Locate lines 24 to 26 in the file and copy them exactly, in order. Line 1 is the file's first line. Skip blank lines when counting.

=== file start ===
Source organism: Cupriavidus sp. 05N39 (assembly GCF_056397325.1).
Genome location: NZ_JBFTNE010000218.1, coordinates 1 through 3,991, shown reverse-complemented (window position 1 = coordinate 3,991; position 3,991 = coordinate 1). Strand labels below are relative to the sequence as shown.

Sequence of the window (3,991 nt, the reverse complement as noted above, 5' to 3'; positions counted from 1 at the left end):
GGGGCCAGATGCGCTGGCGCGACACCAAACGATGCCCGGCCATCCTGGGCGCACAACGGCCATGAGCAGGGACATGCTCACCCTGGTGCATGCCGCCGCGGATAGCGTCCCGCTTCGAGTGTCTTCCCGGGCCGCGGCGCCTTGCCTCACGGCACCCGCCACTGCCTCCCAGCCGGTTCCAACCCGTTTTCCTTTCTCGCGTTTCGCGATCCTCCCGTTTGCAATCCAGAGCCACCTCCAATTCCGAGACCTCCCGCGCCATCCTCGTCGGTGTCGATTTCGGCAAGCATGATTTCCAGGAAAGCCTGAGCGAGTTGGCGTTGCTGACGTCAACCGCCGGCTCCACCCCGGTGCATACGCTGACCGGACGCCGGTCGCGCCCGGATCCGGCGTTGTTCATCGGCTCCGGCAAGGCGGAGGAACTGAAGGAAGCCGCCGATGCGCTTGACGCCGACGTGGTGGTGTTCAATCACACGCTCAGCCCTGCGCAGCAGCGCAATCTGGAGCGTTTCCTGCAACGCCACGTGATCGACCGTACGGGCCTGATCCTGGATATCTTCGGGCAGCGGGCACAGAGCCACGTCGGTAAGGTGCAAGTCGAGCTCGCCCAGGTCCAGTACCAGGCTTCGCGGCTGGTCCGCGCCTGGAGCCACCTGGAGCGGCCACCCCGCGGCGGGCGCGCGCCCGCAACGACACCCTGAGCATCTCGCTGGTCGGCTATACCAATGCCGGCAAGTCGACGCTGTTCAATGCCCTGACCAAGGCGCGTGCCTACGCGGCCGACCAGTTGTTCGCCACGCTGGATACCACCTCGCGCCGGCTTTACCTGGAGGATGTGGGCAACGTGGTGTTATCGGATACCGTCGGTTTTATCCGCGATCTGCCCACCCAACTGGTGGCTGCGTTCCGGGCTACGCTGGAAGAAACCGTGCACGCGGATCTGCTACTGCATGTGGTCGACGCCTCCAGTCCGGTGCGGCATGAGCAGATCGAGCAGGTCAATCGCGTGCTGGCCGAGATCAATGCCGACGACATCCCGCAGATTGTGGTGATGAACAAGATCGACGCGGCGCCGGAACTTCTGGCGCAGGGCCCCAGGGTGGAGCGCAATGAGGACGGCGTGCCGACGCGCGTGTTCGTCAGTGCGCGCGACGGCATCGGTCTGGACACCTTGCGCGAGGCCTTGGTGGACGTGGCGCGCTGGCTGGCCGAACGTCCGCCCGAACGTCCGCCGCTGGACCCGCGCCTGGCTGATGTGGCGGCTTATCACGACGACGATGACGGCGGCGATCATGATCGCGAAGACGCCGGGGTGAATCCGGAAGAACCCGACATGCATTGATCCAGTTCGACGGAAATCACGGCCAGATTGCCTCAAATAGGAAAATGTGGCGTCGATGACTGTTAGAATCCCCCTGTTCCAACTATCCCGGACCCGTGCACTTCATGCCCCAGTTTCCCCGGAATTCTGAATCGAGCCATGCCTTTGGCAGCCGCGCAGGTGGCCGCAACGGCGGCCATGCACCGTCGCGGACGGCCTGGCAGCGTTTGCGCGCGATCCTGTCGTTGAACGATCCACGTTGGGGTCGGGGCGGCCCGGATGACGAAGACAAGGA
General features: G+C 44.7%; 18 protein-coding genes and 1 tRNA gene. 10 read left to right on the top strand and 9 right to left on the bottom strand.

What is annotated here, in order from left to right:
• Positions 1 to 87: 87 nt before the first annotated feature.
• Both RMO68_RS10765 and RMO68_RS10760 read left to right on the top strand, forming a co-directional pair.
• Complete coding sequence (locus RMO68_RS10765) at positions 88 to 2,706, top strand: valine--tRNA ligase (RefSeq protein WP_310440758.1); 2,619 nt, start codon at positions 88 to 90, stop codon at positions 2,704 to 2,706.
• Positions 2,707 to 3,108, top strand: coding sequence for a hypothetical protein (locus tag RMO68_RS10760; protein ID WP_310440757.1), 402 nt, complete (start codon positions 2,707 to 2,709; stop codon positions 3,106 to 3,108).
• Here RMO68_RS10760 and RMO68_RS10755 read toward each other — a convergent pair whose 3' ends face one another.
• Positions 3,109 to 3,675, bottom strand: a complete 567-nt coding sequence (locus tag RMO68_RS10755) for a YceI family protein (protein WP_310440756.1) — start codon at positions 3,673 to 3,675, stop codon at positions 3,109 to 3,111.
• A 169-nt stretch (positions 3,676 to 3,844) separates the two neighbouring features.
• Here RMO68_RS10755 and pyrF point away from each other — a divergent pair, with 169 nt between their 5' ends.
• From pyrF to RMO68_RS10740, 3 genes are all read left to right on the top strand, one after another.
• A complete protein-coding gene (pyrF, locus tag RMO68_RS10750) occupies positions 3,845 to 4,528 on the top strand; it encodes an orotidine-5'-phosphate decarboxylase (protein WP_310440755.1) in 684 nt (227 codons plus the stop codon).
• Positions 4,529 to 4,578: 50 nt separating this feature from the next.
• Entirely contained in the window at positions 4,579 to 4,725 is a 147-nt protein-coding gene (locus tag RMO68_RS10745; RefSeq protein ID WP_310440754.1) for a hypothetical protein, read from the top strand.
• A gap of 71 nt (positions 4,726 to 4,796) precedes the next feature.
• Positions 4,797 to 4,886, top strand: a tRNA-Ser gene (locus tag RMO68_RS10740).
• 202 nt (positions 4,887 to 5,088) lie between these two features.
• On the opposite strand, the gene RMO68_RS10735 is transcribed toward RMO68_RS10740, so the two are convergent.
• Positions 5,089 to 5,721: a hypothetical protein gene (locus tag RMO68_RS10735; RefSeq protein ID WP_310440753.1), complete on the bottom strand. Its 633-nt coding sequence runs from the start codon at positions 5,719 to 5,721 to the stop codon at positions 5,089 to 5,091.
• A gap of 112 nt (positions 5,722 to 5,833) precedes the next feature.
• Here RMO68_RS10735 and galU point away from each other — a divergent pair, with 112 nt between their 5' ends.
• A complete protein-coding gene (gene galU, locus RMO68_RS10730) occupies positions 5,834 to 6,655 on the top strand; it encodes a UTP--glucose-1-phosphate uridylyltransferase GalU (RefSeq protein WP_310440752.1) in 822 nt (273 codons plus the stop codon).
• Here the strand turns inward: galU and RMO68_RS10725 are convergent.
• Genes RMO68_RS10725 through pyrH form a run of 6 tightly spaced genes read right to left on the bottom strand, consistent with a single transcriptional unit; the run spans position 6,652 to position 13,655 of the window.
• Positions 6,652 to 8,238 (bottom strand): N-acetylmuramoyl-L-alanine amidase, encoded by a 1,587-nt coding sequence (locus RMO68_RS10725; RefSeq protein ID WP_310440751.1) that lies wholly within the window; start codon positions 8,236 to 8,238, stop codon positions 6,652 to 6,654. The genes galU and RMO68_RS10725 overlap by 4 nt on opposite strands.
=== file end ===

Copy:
• A gap of 112 nt (positions 5,722 to 5,833) precedes the next feature.
• Here RMO68_RS10735 and galU point away from each other — a divergent pair, with 112 nt between their 5' ends.
• A complete protein-coding gene (gene galU, locus RMO68_RS10730) occupies positions 5,834 to 6,655 on the top strand; it encodes a UTP--glucose-1-phosphate uridylyltransferase GalU (RefSeq protein WP_310440752.1) in 822 nt (273 codons plus the stop codon).